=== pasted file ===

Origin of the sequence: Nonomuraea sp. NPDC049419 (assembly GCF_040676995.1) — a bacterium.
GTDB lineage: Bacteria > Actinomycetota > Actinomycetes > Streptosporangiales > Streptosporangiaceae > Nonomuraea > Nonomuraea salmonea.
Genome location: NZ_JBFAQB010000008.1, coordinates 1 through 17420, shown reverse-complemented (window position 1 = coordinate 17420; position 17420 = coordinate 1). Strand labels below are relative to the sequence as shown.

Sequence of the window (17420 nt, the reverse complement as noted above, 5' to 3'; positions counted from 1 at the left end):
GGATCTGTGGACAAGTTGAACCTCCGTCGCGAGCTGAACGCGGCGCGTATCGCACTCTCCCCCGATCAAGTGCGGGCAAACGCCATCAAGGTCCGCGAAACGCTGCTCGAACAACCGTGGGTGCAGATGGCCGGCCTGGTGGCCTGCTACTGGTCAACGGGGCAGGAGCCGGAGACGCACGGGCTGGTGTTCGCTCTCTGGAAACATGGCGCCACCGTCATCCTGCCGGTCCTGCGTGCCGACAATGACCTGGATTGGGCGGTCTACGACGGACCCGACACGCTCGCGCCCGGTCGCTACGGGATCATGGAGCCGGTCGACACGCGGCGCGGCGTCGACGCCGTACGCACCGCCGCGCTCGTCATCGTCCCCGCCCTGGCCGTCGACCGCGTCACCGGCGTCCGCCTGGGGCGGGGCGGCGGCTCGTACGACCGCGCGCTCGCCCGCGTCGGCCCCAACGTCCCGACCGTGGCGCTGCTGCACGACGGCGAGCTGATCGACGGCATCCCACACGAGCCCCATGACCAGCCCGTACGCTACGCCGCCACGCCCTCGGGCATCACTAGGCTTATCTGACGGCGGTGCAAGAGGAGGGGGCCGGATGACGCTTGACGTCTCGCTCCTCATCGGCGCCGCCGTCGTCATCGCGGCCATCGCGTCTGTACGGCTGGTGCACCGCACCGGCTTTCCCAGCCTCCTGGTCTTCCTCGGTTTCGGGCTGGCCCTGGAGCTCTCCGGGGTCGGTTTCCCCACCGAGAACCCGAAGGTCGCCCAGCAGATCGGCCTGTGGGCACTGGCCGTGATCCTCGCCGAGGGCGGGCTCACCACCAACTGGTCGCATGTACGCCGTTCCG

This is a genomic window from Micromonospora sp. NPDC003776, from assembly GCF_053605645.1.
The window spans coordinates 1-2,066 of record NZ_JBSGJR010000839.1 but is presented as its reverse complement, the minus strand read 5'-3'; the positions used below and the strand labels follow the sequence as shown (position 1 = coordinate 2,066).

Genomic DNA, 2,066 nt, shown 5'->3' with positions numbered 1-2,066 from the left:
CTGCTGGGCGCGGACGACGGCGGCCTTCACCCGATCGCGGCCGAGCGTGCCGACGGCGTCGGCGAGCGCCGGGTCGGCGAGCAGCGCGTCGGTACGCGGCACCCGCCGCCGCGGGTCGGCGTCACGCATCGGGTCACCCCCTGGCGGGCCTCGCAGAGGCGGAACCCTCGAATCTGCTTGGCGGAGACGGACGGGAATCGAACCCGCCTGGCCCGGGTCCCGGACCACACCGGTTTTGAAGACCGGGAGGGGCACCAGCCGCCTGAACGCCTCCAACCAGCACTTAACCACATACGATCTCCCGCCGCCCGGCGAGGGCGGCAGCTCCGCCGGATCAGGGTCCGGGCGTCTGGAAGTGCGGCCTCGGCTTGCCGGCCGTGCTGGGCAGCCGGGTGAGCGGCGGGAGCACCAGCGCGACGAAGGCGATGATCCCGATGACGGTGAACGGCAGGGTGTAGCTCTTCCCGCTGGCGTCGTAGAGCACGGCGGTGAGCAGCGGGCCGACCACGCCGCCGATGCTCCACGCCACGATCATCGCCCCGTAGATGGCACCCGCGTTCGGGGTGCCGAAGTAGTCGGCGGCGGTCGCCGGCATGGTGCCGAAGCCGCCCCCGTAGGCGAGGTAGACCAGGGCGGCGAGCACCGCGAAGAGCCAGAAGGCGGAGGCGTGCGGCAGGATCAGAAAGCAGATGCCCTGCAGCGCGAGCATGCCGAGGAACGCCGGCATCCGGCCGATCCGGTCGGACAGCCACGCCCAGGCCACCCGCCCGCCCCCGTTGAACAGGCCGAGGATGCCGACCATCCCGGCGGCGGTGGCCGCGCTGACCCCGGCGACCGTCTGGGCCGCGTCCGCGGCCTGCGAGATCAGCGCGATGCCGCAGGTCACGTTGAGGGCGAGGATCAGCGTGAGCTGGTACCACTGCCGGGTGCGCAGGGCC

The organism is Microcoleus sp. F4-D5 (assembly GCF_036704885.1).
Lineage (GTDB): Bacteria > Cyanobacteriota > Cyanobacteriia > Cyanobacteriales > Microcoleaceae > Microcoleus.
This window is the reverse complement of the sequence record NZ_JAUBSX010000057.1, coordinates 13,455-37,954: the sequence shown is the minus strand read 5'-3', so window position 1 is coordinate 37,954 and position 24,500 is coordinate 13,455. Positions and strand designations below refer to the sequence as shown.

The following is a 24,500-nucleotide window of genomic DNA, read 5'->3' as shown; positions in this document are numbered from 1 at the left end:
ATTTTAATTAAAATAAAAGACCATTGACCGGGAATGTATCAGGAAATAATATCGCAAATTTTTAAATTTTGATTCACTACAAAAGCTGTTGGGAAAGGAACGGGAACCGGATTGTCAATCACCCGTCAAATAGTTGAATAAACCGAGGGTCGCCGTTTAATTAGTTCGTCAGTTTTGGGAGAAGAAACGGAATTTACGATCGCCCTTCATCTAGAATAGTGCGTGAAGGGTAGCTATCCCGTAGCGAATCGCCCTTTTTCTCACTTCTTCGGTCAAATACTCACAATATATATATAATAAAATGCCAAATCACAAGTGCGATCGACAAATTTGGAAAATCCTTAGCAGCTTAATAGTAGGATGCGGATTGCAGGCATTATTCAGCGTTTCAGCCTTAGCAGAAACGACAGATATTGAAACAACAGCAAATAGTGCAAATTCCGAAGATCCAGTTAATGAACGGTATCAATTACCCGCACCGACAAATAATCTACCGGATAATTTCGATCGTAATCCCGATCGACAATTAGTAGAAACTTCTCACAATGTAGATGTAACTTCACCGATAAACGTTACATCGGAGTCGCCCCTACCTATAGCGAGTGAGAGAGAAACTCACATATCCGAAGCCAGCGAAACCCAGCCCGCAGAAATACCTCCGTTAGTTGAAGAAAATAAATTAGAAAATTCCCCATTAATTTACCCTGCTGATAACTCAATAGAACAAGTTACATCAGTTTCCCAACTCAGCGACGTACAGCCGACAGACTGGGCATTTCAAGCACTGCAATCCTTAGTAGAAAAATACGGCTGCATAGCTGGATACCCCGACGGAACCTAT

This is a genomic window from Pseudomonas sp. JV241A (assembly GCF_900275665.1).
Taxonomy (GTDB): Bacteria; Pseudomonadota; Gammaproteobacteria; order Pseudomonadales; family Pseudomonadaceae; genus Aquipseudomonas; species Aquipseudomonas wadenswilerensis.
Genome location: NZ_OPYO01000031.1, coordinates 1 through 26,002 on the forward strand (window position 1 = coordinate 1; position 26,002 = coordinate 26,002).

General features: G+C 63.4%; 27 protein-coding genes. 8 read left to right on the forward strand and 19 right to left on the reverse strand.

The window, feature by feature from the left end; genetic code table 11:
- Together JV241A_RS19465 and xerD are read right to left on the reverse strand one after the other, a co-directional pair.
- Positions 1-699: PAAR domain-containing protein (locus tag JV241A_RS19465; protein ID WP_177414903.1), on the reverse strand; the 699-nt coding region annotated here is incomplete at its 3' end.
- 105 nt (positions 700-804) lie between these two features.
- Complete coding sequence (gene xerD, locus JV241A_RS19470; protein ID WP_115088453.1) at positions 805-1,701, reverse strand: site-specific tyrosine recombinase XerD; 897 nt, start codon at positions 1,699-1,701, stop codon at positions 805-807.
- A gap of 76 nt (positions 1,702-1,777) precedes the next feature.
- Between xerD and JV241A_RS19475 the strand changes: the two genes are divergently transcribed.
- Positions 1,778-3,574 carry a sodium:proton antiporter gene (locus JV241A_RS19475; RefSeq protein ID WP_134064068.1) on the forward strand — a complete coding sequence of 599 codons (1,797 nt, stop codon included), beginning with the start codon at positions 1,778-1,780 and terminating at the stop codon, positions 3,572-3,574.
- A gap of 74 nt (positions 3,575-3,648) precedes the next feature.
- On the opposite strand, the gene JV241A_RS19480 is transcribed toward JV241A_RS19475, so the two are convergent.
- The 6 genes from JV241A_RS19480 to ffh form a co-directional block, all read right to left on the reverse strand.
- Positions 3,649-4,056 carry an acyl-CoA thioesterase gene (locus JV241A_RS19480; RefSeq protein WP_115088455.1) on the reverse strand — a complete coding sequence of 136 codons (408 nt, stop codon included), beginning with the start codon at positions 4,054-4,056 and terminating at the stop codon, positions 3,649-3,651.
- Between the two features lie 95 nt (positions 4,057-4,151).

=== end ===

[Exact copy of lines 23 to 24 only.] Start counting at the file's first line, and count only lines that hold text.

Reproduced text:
- Complete coding sequence (gene xerD, locus JV241A_RS19470; protein ID WP_115088453.1) at positions 805-1,701, reverse strand: site-specific tyrosine recombinase XerD; 897 nt, start codon at positions 1,699-1,701, stop codon at positions 805-807.
- A gap of 76 nt (positions 1,702-1,777) precedes the next feature.